Accordions and Doodles: The Illustrations of Emily Dumas
The accordion music that dances throughout the metro. The museums whose infinite corridors whisper the secrets, scandals, and stories of art from long ago. The chefs who masterfully paint the plate like a blank canvas, every meal its own trendy exhibit. The cobblestones. The monuments. The street signs. The fashion. The baguettes. The baguettes. The. Baguettes.
Paris, I love you.
While no doubt a shared sentiment among the masses, it is especially felt by Massachusetts artist, Emily Dumas. Dumas, a North Shore gal, was initially astonished during her first plunge into the city of lights. She recalls feeling awestruck, describing Paris as a more romantic version of New York City, swelling with extravagant esthetic. Firmly declaring it, ‘the most beautiful city’ she recounts all her favorite iconic details in her print titled, as you might guess, Paris, I love you.
In this best-selling piece, sure to make the francophiles salivate, Emily playfully narrates her beloved Parisian experience, spellbound by the city’s grandiose history, lavish charm, and penchant for style. Though the accordion alone in this piece begs the nostalgia. Personally, this slight detail transports me back to Paris’ fifth arrondisement one morning during the summer of 2005. I was late for French class. Horrifically late. As I flustered and scurried past herds of fashionable and leisurely Parisians in the Metro, a burly accordion player, slumped against the wall, heaved a hearty snort and started playing Flight of the Bumblebees. I chuckled at his subtle nod to my American instinct of rushing everywhere. That’s the success here. Emily tells us so much about Paris in her collage without actually telling us much at all. With the strategic inclusion of key cultural elements, our imaginations tell the story- even those who have never been to Paris can imagine themselves whipping along the Seine in that moped. Culture is the subject. Culture is the story. Period.
Emily’s creative awakening arrived before her Parisian adventure. While she’s always felt the artistic twitch, the realization that art would be her passion became clear during a graphic design course in college. The attraction was palpable. Nowadays Emily and her brand, Flowers in May, have gained much success across the artistic community. Not only has she exhibited nationally, but she’s collaborated on projects involving notable figures, such as film director Wes Anderson.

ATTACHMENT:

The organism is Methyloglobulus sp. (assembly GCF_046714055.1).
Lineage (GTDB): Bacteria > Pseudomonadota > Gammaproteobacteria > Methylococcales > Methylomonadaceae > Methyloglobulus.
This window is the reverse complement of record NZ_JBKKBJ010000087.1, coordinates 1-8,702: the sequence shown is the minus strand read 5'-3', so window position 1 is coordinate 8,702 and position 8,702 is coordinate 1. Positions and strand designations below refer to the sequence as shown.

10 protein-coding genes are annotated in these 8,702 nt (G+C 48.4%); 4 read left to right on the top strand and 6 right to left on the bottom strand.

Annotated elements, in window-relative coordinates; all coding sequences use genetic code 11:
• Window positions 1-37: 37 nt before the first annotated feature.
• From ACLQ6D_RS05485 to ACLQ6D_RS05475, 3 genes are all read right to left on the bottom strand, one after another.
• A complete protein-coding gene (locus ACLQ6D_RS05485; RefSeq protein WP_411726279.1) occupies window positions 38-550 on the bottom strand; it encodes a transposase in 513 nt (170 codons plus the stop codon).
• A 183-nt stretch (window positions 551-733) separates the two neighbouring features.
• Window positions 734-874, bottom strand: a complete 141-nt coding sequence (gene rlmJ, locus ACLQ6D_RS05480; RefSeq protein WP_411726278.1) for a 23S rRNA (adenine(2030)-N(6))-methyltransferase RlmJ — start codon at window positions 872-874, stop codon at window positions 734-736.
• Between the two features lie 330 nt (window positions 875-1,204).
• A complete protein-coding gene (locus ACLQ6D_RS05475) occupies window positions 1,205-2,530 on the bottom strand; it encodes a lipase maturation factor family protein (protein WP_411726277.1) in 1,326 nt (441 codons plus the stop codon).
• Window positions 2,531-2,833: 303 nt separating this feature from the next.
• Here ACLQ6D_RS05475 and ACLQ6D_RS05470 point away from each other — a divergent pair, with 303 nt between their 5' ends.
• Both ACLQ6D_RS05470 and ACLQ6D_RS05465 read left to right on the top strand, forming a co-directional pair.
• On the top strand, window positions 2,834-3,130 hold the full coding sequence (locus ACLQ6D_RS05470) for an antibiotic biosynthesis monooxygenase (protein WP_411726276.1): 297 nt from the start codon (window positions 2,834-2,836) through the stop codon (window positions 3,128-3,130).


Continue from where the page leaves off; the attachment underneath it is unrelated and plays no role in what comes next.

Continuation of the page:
Emily’s process is no nonsense. For her piece, Amelie (below), which is based on the award-winning French film, Emily describes a painstaking marathon of repeatedly watching the movie more than ten times, pausing, sketching, and pausing again so she could accurately capture iconic snippets. She describes the difficulty in recreating the motorcycle accurately, and the research involved to ensure the integrity of the film is preserved. “These take anywhere between six to twelve hours to draw and plot. Tribute pieces are harder. You have to get it exactly right,” she reflects. Granted, there’s nothing painful about watching Amelie. Emily even admits that it was her first time seeing the classic, but it instantly became one of her favorites.
One more thing you need to know about Emily Dumas- she doodles on everything. Everything. During our conversation, Emily admits that she does not own a sketchbook. For many artists, the sketchbook is sacred. While making this reveal, she looks down at our table with the faintest look of embarrassment at the confession. Intrigued, I ask her how she possibly creates these complex pieces without such a seemingly necessary piece of equipment. Instead of a verbal explanation, she simply opens her smartphone’s photo album, gently places it at the center of the table, and slowly scrolls past a community of happy sketches drawn on random pieces of graph paper or note pad. I’m fairly certain one doodle is on the back of a receipt. I feel like an intruder looking at her sketches, as though they are her own circle of friends, and I’ve invited myself to the party.
Emily’s world is shape-driven and colorful. The style is distinct. She loves the small details- the charming vignettes that perhaps we forget in our daily lives of rush and run. The curvature on a pair of scissors. The intricate pattern of an apron. The thread of a sewing kit. The keys on a Parisian accordion. What’s not small is her talent for visual narrative, which never fails to leave me eagerly anticipating Emily’s next endeavor!
Now I am going to share a little secret… Emily will be launching a series exclusively for À La Prochaine. Francophiles, you will be dazzled! Stay tuned!
Want to see more of Emily work or, even better, buy it? Find her on the internet:
À la prochaine!